Our irrigation system is capable of irrigating about ten beds at a time. It tends to take about half a day to thoroughly soak a planting, so at best we can irrigate twenty beds in a day. To do this we have to walk up and down the length of the field switching which lines are active and moving expensive overhead irrigation sprinklers from one area to another (we only have one set). Draught tolerance is different from one species to the next, so it is a weighted call to determine which beds to irrigate. Twenty beds in a day doesn’t sound that bad, but in this relentless heat beds dry out very quickly.
Following some panicked randomized irrigation at the onset of this year’s most recent draught, we have a proper rotating irrigation schedule in place. Even with that though, the surrounding soils wick the moisture away at an alarming rate. It is, of course, clear to me now that irrigation is not the rain-replacement I thought it was in my pre-farming years.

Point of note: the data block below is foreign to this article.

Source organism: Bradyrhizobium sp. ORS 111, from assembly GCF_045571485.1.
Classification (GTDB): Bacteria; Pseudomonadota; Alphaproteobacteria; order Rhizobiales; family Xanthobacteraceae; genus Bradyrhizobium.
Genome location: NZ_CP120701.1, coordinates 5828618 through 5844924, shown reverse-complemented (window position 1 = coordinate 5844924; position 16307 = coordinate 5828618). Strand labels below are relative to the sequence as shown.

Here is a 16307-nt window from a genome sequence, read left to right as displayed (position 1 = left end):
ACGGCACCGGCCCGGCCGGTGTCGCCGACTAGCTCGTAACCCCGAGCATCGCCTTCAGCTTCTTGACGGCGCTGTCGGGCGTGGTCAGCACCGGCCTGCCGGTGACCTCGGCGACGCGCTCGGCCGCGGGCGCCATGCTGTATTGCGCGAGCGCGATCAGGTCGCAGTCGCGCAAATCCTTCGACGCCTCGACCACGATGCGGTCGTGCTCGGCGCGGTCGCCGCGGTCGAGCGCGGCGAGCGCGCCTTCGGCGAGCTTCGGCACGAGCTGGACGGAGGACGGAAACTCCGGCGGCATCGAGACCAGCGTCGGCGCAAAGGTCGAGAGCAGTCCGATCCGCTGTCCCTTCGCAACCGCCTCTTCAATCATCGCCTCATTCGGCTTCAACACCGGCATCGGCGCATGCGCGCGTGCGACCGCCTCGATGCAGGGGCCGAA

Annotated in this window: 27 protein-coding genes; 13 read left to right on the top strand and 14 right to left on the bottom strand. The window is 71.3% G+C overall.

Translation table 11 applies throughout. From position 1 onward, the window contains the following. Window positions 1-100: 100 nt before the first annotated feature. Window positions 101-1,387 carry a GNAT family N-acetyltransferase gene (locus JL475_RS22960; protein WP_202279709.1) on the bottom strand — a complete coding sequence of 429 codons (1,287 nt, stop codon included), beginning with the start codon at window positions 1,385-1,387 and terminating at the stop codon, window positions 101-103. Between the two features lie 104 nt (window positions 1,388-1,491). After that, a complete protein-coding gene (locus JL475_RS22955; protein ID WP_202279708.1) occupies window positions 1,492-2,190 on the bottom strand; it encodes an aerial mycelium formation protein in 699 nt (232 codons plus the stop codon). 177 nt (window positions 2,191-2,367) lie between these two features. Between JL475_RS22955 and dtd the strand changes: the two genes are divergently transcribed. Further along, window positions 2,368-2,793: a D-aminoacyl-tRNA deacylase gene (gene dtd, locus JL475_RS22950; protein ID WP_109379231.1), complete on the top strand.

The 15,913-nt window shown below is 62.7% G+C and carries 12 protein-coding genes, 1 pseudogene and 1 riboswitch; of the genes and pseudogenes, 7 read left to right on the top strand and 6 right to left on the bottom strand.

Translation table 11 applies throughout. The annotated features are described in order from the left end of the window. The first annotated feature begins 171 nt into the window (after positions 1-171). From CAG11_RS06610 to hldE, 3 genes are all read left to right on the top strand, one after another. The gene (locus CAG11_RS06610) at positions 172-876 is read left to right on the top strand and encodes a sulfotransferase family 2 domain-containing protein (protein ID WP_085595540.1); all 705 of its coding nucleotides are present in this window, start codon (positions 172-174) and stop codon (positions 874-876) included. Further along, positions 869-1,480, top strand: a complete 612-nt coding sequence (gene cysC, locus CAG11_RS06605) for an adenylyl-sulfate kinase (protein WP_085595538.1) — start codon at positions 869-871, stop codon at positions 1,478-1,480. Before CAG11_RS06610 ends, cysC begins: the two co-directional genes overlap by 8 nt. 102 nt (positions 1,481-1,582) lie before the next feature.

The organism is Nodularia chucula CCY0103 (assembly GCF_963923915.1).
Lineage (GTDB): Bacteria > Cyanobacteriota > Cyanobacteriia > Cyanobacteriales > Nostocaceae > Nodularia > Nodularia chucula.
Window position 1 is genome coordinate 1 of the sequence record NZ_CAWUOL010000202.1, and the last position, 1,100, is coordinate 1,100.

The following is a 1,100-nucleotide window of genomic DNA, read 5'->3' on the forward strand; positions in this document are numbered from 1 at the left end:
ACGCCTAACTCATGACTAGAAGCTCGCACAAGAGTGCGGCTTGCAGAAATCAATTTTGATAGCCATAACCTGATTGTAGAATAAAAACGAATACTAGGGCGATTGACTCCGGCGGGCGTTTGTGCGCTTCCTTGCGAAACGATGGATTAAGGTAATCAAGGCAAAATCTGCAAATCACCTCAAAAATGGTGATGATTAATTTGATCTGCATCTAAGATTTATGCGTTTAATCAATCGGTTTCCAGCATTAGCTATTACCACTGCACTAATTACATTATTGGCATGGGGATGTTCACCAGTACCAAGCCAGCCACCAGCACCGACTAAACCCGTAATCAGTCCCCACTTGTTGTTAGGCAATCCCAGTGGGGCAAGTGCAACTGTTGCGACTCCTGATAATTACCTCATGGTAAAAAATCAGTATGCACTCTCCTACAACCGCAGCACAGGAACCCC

It’s been a rewarding experience, shedding light on the reality of the some of the trials that Helen had to deal with in the past two years. Irrigation was a thorn in her side for two years now, taking her away from planting, seeding, weeding and various other “ings” that desperately needed her attention. Now I get to take that task off her plate, and she is free to work on more “ings”. Speaking of all the “ings”, the fall crops are coming in nicely. They are getting a lot of TLC and some of them are already producing! Greens are about to be back on the menu!
Hope you’re all beating the heat! The Tomato sale and the snack pepper sale will be continuing this week! Hope to see you all at the markets!